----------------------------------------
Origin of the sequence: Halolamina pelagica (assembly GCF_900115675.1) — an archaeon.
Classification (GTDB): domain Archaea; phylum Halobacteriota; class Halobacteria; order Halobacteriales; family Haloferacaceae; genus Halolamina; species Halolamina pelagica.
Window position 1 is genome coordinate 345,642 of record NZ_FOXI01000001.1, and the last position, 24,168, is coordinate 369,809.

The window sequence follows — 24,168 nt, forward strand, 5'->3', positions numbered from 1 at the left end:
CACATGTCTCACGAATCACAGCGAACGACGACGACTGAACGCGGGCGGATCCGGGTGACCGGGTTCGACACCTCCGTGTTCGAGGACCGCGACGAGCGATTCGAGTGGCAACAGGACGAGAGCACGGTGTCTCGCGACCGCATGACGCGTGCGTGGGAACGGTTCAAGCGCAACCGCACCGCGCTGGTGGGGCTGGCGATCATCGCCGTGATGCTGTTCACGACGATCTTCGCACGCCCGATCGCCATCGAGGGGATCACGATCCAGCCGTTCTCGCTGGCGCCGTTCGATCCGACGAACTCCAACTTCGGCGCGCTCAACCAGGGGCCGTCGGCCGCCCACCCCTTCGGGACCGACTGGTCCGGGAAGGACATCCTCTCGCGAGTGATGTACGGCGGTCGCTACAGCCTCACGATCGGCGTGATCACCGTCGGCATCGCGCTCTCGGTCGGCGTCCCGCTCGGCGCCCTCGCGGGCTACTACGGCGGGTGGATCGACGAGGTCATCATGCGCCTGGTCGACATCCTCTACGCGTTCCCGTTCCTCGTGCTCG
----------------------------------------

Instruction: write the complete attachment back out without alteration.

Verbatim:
Origin of the sequence: Halolamina pelagica (assembly GCF_900115675.1) — an archaeon.
Classification (GTDB): domain Archaea; phylum Halobacteriota; class Halobacteria; order Halobacteriales; family Haloferacaceae; genus Halolamina; species Halolamina pelagica.
Window position 1 is genome coordinate 345,642 of record NZ_FOXI01000001.1, and the last position, 24,168, is coordinate 369,809.

The window sequence follows — 24,168 nt, forward strand, 5'->3', positions numbered from 1 at the left end:
CACATGTCTCACGAATCACAGCGAACGACGACGACTGAACGCGGGCGGATCCGGGTGACCGGGTTCGACACCTCCGTGTTCGAGGACCGCGACGAGCGATTCGAGTGGCAACAGGACGAGAGCACGGTGTCTCGCGACCGCATGACGCGTGCGTGGGAACGGTTCAAGCGCAACCGCACCGCGCTGGTGGGGCTGGCGATCATCGCCGTGATGCTGTTCACGACGATCTTCGCACGCCCGATCGCCATCGAGGGGATCACGATCCAGCCGTTCTCGCTGGCGCCGTTCGATCCGACGAACTCCAACTTCGGCGCGCTCAACCAGGGGCCGTCGGCCGCCCACCCCTTCGGGACCGACTGGTCCGGGAAGGACATCCTCTCGCGAGTGATGTACGGCGGTCGCTACAGCCTCACGATCGGCGTGATCACCGTCGGCATCGCGCTCTCGGTCGGCGTCCCGCTCGGCGCCCTCGCGGGCTACTACGGCGGGTGGATCGACGAGGTCATCATGCGCCTGGTCGACATCCTCTACGCGTTCCCGTTCCTCGTGCTCG